Tuesday, April 21, 2009

About Avocados - Grow Your Own Tree


Don't throw out that seed! You can grow a beautiful houseplant or even your own tree following these simple steps.

Wash the seed. Using three toothpicks, suspend it broad end down over a water-filled glass to cover about an inch of the seed.
Put it in a warm place out of direct sunlight and replenish water as needed. You should see roots and stem sprout in about two to six weeks.
When the stem is six to seven inches long, cut it back to about three inches.
When the roots are thick and the stem has leafed out again, plant it in a rich humus soil in a 10-1/2" diameter pot, leaving the seed half exposed.
Give it frequent, light waterings with an occasional deep soak. Generally, the soil should be moist but not saturated. Yellowing leaves are a sign of over-watering; let the plant dry out for a few days.
The more sunlight, the better.
If leaves turn brown and fry at the tips, too much salt has accumulated in the soil. Let water run freely into the pot and drain for several minutes.
When the stem is 12 inches high, cut it back to 6 inches to encourage the growth of new shoots.
Don't expect your house plant to bear fruit. Although this does occur occasionally, it usually requires grafting. A plant grown from seed will take anywhere from five to 13 years to flower and bear fruit. Fruit on trees grown from seeds are seldom good to eat.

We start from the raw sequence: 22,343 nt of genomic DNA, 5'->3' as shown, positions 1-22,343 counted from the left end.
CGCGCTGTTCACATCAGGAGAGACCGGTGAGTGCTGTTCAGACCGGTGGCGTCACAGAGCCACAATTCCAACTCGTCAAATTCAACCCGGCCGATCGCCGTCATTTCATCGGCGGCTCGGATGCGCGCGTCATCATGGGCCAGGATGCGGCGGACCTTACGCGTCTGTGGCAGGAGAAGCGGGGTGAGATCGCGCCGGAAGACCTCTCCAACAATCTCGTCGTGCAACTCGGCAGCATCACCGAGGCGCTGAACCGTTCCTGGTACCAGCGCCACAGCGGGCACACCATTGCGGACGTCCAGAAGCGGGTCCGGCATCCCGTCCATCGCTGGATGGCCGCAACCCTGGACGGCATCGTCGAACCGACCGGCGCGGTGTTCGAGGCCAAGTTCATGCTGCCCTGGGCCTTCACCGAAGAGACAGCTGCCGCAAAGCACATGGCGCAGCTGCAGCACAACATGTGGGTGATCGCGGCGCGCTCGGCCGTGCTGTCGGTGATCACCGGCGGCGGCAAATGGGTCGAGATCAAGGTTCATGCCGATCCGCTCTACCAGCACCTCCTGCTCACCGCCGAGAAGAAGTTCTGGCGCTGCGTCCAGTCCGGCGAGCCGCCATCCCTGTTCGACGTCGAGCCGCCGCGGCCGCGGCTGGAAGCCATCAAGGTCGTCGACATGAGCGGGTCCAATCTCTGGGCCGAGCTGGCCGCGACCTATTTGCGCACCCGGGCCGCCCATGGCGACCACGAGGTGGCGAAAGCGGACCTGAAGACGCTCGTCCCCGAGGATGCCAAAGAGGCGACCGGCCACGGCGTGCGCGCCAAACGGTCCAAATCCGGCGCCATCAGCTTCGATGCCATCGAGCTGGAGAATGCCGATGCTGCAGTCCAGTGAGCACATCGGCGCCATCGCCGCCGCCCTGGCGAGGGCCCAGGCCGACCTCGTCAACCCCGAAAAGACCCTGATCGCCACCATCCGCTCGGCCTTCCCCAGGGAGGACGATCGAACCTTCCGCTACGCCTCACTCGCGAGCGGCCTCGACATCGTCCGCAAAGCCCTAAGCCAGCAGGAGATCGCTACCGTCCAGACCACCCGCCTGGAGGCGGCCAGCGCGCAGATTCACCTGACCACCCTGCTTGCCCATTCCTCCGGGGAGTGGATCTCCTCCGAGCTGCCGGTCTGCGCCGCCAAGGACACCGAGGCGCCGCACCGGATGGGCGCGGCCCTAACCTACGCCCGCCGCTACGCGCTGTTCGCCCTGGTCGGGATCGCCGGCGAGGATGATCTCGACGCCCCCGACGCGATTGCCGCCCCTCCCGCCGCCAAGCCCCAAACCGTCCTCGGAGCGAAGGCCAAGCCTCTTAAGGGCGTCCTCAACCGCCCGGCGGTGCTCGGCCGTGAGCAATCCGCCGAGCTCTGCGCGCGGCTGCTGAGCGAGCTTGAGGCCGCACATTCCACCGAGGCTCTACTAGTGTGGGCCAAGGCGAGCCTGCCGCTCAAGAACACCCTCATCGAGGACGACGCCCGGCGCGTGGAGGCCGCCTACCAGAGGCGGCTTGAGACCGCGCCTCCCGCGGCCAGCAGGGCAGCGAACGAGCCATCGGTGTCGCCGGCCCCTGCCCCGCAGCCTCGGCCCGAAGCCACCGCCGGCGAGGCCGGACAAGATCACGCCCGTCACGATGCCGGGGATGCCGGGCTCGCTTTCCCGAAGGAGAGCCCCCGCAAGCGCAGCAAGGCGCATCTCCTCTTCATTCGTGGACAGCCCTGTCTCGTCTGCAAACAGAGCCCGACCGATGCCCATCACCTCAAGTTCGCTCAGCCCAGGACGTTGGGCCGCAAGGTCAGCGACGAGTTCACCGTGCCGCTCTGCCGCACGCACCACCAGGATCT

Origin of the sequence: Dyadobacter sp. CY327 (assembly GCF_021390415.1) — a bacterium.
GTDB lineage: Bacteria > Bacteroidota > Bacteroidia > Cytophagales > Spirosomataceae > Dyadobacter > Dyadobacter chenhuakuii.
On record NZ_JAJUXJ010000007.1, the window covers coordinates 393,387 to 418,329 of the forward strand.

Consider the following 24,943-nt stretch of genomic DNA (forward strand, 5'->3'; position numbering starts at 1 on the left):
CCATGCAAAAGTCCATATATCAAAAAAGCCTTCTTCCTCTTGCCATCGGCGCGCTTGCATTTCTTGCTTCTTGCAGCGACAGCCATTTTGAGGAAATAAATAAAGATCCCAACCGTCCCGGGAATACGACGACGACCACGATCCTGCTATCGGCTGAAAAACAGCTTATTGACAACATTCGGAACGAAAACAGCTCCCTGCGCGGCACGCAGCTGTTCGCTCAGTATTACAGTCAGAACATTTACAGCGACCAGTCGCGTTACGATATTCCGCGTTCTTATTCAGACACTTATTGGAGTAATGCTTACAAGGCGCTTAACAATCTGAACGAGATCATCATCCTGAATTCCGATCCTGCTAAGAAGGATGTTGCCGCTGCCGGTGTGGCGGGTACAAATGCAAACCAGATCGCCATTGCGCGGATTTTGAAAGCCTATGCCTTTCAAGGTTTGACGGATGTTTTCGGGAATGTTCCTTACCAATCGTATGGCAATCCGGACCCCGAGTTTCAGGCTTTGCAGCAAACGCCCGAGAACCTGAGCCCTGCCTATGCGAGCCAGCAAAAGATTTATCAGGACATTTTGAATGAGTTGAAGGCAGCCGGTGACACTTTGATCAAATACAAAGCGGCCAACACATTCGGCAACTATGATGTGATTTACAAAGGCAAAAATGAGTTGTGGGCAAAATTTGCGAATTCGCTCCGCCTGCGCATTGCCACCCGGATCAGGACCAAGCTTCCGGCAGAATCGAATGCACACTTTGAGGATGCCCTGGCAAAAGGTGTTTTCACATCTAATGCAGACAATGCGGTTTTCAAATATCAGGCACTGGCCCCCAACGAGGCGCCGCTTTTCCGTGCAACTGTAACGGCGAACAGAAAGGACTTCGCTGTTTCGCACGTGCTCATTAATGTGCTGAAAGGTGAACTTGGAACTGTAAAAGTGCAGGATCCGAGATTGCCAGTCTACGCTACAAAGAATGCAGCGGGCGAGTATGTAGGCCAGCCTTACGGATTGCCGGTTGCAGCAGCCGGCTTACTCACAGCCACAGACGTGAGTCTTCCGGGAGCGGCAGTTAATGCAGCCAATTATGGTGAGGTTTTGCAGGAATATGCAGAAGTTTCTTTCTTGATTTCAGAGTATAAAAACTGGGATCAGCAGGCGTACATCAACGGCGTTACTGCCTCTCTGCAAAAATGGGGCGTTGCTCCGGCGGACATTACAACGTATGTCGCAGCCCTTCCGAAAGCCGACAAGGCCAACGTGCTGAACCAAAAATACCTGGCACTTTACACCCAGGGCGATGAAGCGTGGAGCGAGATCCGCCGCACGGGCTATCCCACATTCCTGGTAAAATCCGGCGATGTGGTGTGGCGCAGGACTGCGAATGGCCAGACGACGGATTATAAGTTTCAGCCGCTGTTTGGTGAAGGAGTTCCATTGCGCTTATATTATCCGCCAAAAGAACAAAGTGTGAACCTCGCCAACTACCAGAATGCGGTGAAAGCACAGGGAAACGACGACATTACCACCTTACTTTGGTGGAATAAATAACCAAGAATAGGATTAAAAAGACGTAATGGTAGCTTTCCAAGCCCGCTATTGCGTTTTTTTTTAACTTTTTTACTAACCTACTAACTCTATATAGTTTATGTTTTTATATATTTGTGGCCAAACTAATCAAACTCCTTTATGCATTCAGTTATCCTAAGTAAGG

Avocados in the Home Garden
California Avocado trees are one of the most popular tropical fruit trees used in landscaping in zones 9, 10 and 11. They like soil ph of 6 to 6.5. It is a shallow rooted tree that needs good aeration and does best when mulched with coarse material such as redwood bark or other woody mulch about 2" in diameter. Use about 1/3 cubic yard per tree, but keep it about 6 to 8 inches away from the trunk. Plant in a non-lawn area with full sun, protected from wind and frost. The ideal time to plant is March through June. During summer there is risk of sun damage since young trees can't take up water very well.
The hole should be as deep as the root ball and just a bit wider. Gently place the root ball in the hole taking care not to disturb the delicate root system. If the ball is root-bound, carefully loosen up the soil around the edge and clip away any roots that are going in circles. Back fill the hole with soil. Do not use gravel or potting mix.
The major nutrients needed by avocado trees are nitrogen, phosphorus and potassium (NPK) in a 7-4-2 fertilizer and zinc. Feed young trees 1/3 to 1/2 pound of actual nitrogen per tree per year, spread out over several applications if you like.
When watering, it is best to soak the soil well, then allow it to dry out somewhat before watering again. At planting, the tree can hold about 2 gallons of water. Depending on the weather, your tree may need a gallon of water a day along the coast. Typically, trees need to be watered two to three times a week. A mature tree will take about 20 gallons of water a day.
This information was provided by Dr. Mary Lu Arpaia, Extension Subtropical Horticulturist, Kearney Agriculture Center, Parlier, CA. and Dr. Ben Faber, Farm Advisor, Soils and Water, Avocados and Subtropicals, Ventura County, CA. For more information about avocado horticulture, visit http://www.ucavo.ucr.edu.

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